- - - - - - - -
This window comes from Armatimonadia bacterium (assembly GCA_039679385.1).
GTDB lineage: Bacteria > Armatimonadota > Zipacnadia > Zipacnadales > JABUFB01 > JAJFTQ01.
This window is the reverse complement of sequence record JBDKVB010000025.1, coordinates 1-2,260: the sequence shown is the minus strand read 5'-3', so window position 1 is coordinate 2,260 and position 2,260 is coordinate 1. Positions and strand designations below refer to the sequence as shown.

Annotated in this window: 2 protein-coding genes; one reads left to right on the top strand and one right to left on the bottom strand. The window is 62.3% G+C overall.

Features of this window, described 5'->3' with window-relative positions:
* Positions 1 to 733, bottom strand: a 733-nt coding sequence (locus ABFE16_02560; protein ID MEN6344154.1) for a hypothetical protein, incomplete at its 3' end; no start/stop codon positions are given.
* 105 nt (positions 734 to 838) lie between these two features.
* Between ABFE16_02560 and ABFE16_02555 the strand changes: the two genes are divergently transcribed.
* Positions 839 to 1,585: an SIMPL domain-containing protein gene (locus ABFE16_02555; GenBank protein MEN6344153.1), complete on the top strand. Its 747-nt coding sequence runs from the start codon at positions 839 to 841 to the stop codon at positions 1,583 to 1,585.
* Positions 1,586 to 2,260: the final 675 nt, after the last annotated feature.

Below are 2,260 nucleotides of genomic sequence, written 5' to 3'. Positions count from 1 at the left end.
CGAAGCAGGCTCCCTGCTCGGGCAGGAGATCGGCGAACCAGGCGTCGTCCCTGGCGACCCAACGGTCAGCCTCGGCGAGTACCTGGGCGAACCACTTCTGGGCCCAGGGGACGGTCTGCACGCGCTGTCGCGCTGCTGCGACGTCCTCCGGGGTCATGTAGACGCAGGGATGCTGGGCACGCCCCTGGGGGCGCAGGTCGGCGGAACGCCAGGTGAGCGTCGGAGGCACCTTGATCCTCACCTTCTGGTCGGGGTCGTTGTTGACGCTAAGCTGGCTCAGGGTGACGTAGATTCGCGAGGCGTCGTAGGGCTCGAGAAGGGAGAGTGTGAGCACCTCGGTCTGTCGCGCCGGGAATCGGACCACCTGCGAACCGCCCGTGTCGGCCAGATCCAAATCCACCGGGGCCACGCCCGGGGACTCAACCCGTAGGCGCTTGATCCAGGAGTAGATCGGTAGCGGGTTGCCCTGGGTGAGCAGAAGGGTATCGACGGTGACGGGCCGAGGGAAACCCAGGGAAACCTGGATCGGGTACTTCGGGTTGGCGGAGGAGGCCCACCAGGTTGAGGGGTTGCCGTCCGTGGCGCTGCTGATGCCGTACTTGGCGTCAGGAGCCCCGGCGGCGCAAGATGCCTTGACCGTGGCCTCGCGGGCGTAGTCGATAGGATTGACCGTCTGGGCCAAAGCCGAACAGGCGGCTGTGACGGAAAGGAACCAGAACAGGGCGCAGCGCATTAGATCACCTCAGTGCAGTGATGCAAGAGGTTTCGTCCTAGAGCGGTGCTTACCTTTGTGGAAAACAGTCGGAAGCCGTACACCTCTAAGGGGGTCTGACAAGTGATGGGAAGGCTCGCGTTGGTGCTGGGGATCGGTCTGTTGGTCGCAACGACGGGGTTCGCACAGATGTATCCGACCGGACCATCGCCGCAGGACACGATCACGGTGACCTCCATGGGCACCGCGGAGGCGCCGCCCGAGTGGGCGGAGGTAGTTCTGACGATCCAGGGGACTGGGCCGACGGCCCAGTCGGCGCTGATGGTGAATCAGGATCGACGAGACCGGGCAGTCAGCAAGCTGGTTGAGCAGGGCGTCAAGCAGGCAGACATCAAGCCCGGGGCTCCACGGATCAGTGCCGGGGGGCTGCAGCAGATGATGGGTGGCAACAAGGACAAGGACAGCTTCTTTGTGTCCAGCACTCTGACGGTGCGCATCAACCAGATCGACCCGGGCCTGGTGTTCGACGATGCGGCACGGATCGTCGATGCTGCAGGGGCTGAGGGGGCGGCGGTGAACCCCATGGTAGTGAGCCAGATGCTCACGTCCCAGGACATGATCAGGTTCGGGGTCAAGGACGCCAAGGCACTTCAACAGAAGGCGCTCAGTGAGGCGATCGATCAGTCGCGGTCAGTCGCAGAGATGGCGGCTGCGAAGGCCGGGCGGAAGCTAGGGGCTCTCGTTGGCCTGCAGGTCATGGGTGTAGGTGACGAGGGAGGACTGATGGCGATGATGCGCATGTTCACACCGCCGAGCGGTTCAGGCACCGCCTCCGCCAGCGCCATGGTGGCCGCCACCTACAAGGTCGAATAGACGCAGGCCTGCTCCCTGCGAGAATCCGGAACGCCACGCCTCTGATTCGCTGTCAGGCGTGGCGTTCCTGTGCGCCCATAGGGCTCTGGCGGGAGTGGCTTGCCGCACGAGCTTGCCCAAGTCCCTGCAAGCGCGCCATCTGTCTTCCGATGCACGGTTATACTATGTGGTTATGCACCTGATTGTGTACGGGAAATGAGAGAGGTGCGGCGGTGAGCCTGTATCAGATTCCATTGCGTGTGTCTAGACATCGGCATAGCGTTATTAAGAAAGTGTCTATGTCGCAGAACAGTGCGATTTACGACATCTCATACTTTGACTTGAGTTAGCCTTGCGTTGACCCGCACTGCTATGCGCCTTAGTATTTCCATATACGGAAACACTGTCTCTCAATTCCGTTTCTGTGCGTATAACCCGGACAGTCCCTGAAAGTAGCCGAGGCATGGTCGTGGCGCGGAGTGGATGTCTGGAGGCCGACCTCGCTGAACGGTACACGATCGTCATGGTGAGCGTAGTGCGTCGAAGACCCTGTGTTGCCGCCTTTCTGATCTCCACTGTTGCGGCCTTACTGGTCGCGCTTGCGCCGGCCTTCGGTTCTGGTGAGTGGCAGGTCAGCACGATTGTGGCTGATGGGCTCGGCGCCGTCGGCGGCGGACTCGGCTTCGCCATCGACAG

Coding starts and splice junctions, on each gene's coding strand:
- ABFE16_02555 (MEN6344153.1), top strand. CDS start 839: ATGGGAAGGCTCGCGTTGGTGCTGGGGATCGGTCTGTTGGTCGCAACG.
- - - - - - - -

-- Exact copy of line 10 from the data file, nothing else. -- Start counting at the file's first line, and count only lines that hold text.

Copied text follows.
* Positions 1,586 to 2,260: the final 675 nt, after the last annotated feature.